If you don't like the law, then fix it.

Richard Mayhew, blogging at Balloon Juice talking about potential Republican alternatives to the Affordable Care Act:

Status quo bias is immensely strong in healthcare politics as Democrats have been getting kicked in the groin on status quo changes for the past three election cycles. However he goes off the rails when he says the public would like a bit of PPACA and a bit of Hatch/Burr/Upton but there is one big block to that:

If Democrats would just admit Obamacare needs some pretty big fixes, and Republicans would be willing to work on making those fixes by putting some of these good ideas on the table, the American people would be a lot better off


Democrats have been offering fixes, tweaks and changes to PPACA since the ink dried on Obama’s signature in March, 2010. Just in 2013/ 2014, there was a proposal to add a Copper plan level, there was a proposal to tweak ministry plans, there was a proposal to delay the sunsetting of non-compliant plans, there was a proposal to tweak expatriate coverage, Democrats have been proposing numerous fixes, tweaks and modifications to a basic structure of a guarantee issue, subsidized, mandated insurance tripod. Right now the Republican response has been fuck you, let’s revert to status-quo of the Bush Administration.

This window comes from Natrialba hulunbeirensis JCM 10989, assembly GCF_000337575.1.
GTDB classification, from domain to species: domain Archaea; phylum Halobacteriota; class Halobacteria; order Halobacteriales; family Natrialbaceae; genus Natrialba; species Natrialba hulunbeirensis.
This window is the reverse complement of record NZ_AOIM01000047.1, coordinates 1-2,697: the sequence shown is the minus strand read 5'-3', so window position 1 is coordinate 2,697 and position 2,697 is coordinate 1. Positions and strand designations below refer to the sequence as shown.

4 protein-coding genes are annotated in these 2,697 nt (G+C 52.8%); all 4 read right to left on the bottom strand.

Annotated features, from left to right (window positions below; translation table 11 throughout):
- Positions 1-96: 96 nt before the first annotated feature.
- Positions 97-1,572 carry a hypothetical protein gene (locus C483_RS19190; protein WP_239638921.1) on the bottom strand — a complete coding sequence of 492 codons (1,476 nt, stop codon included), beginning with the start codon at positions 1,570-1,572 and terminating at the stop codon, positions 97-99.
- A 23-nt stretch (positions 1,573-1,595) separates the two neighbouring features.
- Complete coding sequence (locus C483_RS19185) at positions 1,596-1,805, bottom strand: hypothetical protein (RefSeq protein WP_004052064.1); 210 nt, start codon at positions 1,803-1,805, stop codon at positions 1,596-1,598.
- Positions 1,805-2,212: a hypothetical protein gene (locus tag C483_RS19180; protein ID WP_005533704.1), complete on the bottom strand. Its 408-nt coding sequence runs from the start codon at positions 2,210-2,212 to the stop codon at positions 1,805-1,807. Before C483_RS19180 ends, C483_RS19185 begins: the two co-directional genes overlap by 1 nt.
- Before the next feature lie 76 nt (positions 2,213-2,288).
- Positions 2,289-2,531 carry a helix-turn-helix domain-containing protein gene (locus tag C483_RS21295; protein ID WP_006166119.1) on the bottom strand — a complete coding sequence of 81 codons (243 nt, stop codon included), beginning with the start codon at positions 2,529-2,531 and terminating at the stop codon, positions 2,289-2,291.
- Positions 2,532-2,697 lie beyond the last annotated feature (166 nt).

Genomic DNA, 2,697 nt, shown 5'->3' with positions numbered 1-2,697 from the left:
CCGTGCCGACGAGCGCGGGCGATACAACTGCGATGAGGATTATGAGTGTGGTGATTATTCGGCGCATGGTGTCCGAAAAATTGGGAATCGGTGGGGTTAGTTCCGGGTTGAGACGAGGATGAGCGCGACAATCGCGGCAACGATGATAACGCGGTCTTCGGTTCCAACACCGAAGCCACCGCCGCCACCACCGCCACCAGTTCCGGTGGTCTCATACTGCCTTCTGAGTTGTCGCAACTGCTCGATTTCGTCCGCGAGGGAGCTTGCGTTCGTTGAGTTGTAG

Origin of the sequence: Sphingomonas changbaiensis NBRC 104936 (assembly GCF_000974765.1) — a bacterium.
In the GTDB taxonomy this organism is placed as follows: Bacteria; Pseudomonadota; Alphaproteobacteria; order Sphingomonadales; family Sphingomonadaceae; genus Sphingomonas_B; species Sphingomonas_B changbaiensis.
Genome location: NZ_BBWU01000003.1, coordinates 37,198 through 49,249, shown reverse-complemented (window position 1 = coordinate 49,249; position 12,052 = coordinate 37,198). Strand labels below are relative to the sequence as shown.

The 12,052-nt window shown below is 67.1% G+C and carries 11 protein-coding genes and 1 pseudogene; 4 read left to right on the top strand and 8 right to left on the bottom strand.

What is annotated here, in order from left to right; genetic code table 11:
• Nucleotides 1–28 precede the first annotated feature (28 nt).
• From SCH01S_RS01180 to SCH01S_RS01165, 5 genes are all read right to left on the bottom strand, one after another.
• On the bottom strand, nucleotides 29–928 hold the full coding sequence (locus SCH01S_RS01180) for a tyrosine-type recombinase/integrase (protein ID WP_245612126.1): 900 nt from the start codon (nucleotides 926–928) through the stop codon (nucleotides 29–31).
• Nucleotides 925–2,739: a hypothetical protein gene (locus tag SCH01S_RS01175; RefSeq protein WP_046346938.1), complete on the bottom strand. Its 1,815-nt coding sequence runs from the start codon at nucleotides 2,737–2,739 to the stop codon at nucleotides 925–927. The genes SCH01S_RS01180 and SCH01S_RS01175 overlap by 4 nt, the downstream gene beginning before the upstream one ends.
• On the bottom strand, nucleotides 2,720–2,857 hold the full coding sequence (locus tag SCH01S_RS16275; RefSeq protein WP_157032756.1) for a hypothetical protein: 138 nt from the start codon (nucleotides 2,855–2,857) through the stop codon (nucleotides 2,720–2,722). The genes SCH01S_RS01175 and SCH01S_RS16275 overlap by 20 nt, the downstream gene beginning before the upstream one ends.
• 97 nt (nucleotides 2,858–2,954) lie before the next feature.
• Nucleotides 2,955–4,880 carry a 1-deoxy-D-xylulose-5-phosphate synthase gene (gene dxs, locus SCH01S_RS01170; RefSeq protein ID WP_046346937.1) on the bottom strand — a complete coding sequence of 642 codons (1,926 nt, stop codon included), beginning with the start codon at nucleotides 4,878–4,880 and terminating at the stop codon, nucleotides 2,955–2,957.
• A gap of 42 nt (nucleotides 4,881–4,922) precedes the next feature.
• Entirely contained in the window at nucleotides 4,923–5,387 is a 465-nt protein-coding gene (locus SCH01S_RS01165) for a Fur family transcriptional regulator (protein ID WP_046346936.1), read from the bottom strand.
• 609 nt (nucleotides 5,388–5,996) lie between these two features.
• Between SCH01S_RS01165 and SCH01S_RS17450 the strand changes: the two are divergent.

This post gets at a particular pet peeve of mine.

Small/anti-government types would have us believe that all government regulation is bad. It will be misused, abused, gamed, or captured, and we would all be better off if we just let the unencumbered market magically produce the optimal outcomes for everyone.

But, like basically everything else produced by humans, laws and regulations don't spring forth fully-formed and perfect. You pass a law or write a regulation to address a problem, you find some problems with it in the implementation (or understand that, for whatever reason, it came out of the gate with flaws), and then you work to address those problems as they arise.

At least, that is how a realistic, sane person would approach it. Right-wing ideologues, on the other hand, want to point to those flaws as evidence that the entire law should be trashed, while at the same time, opposing any attempts to fix those problems.

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